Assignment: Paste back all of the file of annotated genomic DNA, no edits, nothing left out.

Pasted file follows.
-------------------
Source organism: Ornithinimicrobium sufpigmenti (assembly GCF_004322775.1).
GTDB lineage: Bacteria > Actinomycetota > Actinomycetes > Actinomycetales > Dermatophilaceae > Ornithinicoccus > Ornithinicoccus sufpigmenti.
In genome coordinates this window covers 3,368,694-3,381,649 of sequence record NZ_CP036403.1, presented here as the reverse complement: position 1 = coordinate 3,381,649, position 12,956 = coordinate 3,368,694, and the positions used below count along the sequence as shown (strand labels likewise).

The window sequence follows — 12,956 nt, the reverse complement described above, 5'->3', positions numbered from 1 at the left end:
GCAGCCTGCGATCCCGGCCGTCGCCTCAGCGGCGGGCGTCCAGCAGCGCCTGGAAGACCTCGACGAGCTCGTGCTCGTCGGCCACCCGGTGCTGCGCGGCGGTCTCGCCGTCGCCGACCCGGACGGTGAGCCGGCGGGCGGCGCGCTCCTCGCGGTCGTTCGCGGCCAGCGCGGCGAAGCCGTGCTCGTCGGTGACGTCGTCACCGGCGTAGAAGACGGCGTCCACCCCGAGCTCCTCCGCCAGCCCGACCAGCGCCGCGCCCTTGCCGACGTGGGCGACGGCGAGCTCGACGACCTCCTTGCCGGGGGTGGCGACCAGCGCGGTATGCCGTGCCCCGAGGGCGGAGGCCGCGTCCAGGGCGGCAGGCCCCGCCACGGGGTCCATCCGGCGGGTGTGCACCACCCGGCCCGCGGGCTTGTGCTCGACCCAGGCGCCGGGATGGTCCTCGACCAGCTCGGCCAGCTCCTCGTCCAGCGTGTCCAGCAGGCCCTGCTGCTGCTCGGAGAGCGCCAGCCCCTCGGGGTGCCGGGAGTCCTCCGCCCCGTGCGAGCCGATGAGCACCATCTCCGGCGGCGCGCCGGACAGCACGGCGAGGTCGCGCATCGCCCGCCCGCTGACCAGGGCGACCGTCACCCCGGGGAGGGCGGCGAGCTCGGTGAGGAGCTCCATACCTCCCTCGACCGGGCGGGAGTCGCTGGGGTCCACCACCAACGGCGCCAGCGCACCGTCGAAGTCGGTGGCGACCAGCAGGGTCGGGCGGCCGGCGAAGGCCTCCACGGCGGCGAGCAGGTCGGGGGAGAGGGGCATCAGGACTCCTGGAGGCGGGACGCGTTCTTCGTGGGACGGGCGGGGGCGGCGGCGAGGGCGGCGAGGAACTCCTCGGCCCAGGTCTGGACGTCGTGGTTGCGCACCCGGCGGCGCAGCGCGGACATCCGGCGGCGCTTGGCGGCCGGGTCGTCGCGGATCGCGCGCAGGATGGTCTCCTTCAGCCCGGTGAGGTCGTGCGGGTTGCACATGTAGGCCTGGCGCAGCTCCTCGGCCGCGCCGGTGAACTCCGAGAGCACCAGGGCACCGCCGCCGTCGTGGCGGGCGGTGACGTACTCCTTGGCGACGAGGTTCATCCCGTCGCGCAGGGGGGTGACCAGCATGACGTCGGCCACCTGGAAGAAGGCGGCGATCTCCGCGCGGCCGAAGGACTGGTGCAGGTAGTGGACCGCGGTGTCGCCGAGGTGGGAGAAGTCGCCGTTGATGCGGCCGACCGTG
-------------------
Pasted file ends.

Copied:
Source organism: Ornithinimicrobium sufpigmenti (assembly GCF_004322775.1).
GTDB lineage: Bacteria > Actinomycetota > Actinomycetes > Actinomycetales > Dermatophilaceae > Ornithinicoccus > Ornithinicoccus sufpigmenti.
In genome coordinates this window covers 3,368,694-3,381,649 of sequence record NZ_CP036403.1, presented here as the reverse complement: position 1 = coordinate 3,381,649, position 12,956 = coordinate 3,368,694, and the positions used below count along the sequence as shown (strand labels likewise).

The window sequence follows — 12,956 nt, the reverse complement described above, 5'->3', positions numbered from 1 at the left end:
GCAGCCTGCGATCCCGGCCGTCGCCTCAGCGGCGGGCGTCCAGCAGCGCCTGGAAGACCTCGACGAGCTCGTGCTCGTCGGCCACCCGGTGCTGCGCGGCGGTCTCGCCGTCGCCGACCCGGACGGTGAGCCGGCGGGCGGCGCGCTCCTCGCGGTCGTTCGCGGCCAGCGCGGCGAAGCCGTGCTCGTCGGTGACGTCGTCACCGGCGTAGAAGACGGCGTCCACCCCGAGCTCCTCCGCCAGCCCGACCAGCGCCGCGCCCTTGCCGACGTGGGCGACGGCGAGCTCGACGACCTCCTTGCCGGGGGTGGCGACCAGCGCGGTATGCCGTGCCCCGAGGGCGGAGGCCGCGTCCAGGGCGGCAGGCCCCGCCACGGGGTCCATCCGGCGGGTGTGCACCACCCGGCCCGCGGGCTTGTGCTCGACCCAGGCGCCGGGATGGTCCTCGACCAGCTCGGCCAGCTCCTCGTCCAGCGTGTCCAGCAGGCCCTGCTGCTGCTCGGAGAGCGCCAGCCCCTCGGGGTGCCGGGAGTCCTCCGCCCCGTGCGAGCCGATGAGCACCATCTCCGGCGGCGCGCCGGACAGCACGGCGAGGTCGCGCATCGCCCGCCCGCTGACCAGGGCGACCGTCACCCCGGGGAGGGCGGCGAGCTCGGTGAGGAGCTCCATACCTCCCTCGACCGGGCGGGAGTCGCTGGGGTCCACCACCAACGGCGCCAGCGCACCGTCGAAGTCGGTGGCGACCAGCAGGGTCGGGCGGCCGGCGAAGGCCTCCACGGCGGCGAGCAGGTCGGGGGAGAGGGGCATCAGGACTCCTGGAGGCGGGACGCGTTCTTCGTGGGACGGGCGGGGGCGGCGGCGAGGGCGGCGAGGAACTCCTCGGCCCAGGTCTGGACGTCGTGGTTGCGCACCCGGCGGCGCAGCGCGGACATCCGGCGGCGCTTGGCGGCCGGGTCGTCGCGGATCGCGCGCAGGATGGTCTCCTTCAGCCCGGTGAGGTCGTGCGGGTTGCACATGTAGGCCTGGCGCAGCTCCTCGGCCGCGCCGGTGAACTCCGAGAGCACCAGGGCACCGCCGCCGTCGTGGCGGGCGGTGACGTACTCCTTGGCGACGAGGTTCATCCCGTCGCGCAGGGGGGTGACCAGCATGACGTCGGCCACCTGGAAGAAGGCGGCGATCTCCGCGCGGCCGAAGGACTGGTGCAGGTAGTGGACCGCGGTGTCGCCGAGGTGGGAGAAGTCGCCGTTGATGCGGCCGACCGTG